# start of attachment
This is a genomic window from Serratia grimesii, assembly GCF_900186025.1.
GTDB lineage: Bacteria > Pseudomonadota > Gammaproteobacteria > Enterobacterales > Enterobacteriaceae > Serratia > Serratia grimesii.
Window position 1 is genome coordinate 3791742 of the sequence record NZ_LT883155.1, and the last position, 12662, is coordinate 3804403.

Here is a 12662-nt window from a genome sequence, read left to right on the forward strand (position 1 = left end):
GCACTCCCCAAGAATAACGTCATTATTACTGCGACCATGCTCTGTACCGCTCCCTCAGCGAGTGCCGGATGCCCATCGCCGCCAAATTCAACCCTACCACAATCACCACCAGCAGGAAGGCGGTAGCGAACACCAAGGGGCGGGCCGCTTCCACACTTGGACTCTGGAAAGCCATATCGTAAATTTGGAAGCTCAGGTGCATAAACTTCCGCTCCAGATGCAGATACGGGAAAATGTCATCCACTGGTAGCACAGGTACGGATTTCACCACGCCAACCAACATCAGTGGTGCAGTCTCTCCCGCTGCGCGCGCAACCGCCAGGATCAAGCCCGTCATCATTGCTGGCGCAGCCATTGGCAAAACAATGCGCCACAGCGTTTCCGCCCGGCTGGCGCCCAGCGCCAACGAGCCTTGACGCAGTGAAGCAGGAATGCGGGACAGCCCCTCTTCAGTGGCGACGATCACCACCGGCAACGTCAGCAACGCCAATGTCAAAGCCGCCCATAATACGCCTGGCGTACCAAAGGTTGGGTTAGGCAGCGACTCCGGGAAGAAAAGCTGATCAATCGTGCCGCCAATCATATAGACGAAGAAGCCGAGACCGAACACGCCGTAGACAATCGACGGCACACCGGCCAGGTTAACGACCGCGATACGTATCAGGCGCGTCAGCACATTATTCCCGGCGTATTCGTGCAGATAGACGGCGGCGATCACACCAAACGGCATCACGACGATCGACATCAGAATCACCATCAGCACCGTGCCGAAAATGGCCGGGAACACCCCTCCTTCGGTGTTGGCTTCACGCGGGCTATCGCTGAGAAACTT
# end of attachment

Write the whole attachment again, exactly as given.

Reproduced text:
This is a genomic window from Serratia grimesii, assembly GCF_900186025.1.
GTDB lineage: Bacteria > Pseudomonadota > Gammaproteobacteria > Enterobacterales > Enterobacteriaceae > Serratia > Serratia grimesii.
Window position 1 is genome coordinate 3791742 of the sequence record NZ_LT883155.1, and the last position, 12662, is coordinate 3804403.

Here is a 12662-nt window from a genome sequence, read left to right on the forward strand (position 1 = left end):
GCACTCCCCAAGAATAACGTCATTATTACTGCGACCATGCTCTGTACCGCTCCCTCAGCGAGTGCCGGATGCCCATCGCCGCCAAATTCAACCCTACCACAATCACCACCAGCAGGAAGGCGGTAGCGAACACCAAGGGGCGGGCCGCTTCCACACTTGGACTCTGGAAAGCCATATCGTAAATTTGGAAGCTCAGGTGCATAAACTTCCGCTCCAGATGCAGATACGGGAAAATGTCATCCACTGGTAGCACAGGTACGGATTTCACCACGCCAACCAACATCAGTGGTGCAGTCTCTCCCGCTGCGCGCGCAACCGCCAGGATCAAGCCCGTCATCATTGCTGGCGCAGCCATTGGCAAAACAATGCGCCACAGCGTTTCCGCCCGGCTGGCGCCCAGCGCCAACGAGCCTTGACGCAGTGAAGCAGGAATGCGGGACAGCCCCTCTTCAGTGGCGACGATCACCACCGGCAACGTCAGCAACGCCAATGTCAAAGCCGCCCATAATACGCCTGGCGTACCAAAGGTTGGGTTAGGCAGCGACTCCGGGAAGAAAAGCTGATCAATCGTGCCGCCAATCATATAGACGAAGAAGCCGAGACCGAACACGCCGTAGACAATCGACGGCACACCGGCCAGGTTAACGACCGCGATACGTATCAGGCGCGTCAGCACATTATTCCCGGCGTATTCGTGCAGATAGACGGCGGCGATCACACCAAACGGCATCACGACGATCGACATCAGAATCACCATCAGCACCGTGCCGAAAATGGCCGGGAACACCCCTCCTTCGGTGTTGGCTTCACGCGGGCTATCGCTGAGAAACTT